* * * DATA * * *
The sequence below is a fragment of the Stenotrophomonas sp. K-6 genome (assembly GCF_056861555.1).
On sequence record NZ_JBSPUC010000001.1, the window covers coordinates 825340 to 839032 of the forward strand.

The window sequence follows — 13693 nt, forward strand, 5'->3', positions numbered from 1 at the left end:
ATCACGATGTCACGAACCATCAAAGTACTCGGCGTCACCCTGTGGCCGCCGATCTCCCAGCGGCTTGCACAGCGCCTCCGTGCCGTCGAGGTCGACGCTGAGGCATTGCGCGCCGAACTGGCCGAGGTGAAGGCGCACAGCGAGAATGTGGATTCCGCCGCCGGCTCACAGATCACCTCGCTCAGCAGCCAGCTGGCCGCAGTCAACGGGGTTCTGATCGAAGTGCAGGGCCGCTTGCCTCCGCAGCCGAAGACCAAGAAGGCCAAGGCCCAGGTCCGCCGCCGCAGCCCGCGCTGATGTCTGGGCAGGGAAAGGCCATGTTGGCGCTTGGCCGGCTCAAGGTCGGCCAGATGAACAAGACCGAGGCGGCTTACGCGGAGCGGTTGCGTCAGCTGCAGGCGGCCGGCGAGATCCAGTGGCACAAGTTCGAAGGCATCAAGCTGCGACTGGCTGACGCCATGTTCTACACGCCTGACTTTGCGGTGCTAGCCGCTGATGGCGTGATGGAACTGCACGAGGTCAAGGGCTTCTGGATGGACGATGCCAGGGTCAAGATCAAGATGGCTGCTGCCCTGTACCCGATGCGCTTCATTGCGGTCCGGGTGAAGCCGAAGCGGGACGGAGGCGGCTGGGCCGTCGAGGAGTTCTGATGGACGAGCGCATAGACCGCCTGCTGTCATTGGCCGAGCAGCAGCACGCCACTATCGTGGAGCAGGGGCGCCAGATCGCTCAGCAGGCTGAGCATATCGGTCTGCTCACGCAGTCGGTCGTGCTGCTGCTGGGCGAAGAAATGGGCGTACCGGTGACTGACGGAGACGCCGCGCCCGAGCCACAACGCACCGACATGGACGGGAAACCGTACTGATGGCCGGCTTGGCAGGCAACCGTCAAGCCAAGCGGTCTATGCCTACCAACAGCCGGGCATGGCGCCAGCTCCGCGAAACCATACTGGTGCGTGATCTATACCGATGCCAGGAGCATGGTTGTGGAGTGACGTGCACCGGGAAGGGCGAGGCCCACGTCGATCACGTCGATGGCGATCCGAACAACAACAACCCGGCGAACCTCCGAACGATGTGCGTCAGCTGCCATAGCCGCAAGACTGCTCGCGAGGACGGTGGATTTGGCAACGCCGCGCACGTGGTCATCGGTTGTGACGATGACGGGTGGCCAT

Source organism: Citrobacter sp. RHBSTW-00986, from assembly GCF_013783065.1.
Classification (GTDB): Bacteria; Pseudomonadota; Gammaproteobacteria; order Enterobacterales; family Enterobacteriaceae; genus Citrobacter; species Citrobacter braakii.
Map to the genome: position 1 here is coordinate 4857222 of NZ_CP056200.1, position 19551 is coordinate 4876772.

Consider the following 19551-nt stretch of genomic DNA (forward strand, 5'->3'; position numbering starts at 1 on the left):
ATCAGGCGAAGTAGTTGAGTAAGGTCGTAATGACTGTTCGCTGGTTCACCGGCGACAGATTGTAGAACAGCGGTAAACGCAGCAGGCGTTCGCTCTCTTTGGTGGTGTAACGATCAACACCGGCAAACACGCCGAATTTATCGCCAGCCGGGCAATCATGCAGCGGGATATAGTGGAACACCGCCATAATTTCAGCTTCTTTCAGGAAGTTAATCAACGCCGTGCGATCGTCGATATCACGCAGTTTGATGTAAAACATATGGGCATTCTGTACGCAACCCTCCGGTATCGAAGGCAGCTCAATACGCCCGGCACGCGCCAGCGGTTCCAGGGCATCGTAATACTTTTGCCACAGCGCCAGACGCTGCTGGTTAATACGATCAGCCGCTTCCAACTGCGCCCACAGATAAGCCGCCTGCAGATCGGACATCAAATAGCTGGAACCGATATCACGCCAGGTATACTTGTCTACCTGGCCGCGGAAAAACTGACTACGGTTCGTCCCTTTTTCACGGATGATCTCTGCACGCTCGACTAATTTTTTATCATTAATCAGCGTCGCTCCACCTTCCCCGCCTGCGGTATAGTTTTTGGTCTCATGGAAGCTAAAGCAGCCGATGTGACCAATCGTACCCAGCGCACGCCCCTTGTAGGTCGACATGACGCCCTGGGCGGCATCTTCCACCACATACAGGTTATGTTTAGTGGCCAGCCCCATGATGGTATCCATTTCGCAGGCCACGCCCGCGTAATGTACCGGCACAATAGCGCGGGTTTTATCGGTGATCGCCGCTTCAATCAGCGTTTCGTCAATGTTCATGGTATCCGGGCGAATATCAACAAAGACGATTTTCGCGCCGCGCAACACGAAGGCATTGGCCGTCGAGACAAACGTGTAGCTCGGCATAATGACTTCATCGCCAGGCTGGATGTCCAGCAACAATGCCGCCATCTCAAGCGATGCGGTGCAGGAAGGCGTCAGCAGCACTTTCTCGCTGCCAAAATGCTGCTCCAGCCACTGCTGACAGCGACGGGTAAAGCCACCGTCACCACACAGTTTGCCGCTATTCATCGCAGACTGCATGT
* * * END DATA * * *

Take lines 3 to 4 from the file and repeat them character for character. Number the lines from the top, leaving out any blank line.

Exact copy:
The window sequence follows — 13693 nt, forward strand, 5'->3', positions numbered from 1 at the left end:
ATCACGATGTCACGAACCATCAAAGTACTCGGCGTCACCCTGTGGCCGCCGATCTCCCAGCGGCTTGCACAGCGCCTCCGTGCCGTCGAGGTCGACGCTGAGGCATTGCGCGCCGAACTGGCCGAGGTGAAGGCGCACAGCGAGAATGTGGATTCCGCCGCCGGCTCACAGATCACCTCGCTCAGCAGCCAGCTGGCCGCAGTCAACGGGGTTCTGATCGAAGTGCAGGGCCGCTTGCCTCCGCAGCCGAAGACCAAGAAGGCCAAGGCCCAGGTCCGCCGCCGCAGCCCGCGCTGATGTCTGGGCAGGGAAAGGCCATGTTGGCGCTTGGCCGGCTCAAGGTCGGCCAGATGAACAAGACCGAGGCGGCTTACGCGGAGCGGTTGCGTCAGCTGCAGGCGGCCGGCGAGATCCAGTGGCACAAGTTCGAAGGCATCAAGCTGCGACTGGCTGACGCCATGTTCTACACGCCTGACTTTGCGGTGCTAGCCGCTGATGGCGTGATGGAACTGCACGAGGTCAAGGGCTTCTGGATGGACGATGCCAGGGTCAAGATCAAGATGGCTGCTGCCCTGTACCCGATGCGCTTCATTGCGGTCCGGGTGAAGCCGAAGCGGGACGGAGGCGGCTGGGCCGTCGAGGAGTTCTGATGGACGAGCGCATAGACCGCCTGCTGTCATTGGCCGAGCAGCAGCACGCCACTATCGTGGAGCAGGGGCGCCAGATCGCTCAGCAGGCTGAGCATATCGGTCTGCTCACGCAGTCGGTCGTGCTGCTGCTGGGCGAAGAAATGGGCGTACCGGTGACTGACGGAGACGCCGCGCCCGAGCCACAACGCACCGACATGGACGGGAAACCGTACTGATGGCCGGCTTGGCAGGCAACCGTCAAGCCAAGCGGTCTATGCCTACCAACAGCCGGGCATGGCGCCAGCTCCGCGAAACCATACTGGTGCGTGATCTATACCGATGCCAGGAGCATGGTTGTGGAGTGACGTGCACCGGGAAGGGCGAGGCCCACGTCGATCACGTCGATGGCGATCCGAACAACAACAACCCGGCGAACCTCCGAACGATGTGCGTCAGCTGCCATAGCCGCAAGACTGCTCGCGAGGACGGTGGATTTGGCAACGCCGCGCACGTGGTCATCGGTTGTGACGATGACGGGTGGCCAT